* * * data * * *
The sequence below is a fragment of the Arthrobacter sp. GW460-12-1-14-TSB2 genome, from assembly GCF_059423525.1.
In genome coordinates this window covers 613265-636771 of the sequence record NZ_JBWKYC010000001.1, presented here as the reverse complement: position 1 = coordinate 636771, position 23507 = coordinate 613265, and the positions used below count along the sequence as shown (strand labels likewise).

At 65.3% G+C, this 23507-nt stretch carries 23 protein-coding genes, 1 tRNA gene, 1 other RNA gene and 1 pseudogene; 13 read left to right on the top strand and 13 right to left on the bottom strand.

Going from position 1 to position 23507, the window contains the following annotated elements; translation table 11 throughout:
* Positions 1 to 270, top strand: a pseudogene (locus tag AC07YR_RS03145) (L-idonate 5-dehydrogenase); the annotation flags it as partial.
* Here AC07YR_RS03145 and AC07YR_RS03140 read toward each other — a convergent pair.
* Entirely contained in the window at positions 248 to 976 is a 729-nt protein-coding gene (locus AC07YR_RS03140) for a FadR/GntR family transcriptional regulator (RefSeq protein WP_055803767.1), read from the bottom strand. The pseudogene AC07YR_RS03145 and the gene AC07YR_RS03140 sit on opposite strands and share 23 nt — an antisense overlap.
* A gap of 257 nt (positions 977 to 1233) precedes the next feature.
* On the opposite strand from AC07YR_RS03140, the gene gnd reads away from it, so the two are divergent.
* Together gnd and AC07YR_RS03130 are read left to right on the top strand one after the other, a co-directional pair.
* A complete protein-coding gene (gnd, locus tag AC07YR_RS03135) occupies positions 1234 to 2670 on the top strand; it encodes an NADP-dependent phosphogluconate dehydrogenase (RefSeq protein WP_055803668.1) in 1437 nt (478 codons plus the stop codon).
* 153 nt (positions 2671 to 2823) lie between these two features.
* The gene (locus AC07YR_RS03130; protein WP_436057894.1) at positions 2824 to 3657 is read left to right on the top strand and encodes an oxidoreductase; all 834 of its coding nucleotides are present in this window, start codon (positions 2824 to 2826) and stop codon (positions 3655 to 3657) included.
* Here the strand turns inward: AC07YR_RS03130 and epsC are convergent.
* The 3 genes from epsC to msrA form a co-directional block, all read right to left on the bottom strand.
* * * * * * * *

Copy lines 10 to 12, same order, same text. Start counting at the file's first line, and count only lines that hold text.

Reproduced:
* Together gnd and AC07YR_RS03130 are read left to right on the top strand one after the other, a co-directional pair.
* A complete protein-coding gene (gnd, locus tag AC07YR_RS03135) occupies positions 1234 to 2670 on the top strand; it encodes an NADP-dependent phosphogluconate dehydrogenase (RefSeq protein WP_055803668.1) in 1437 nt (478 codons plus the stop codon).
* 153 nt (positions 2671 to 2823) lie between these two features.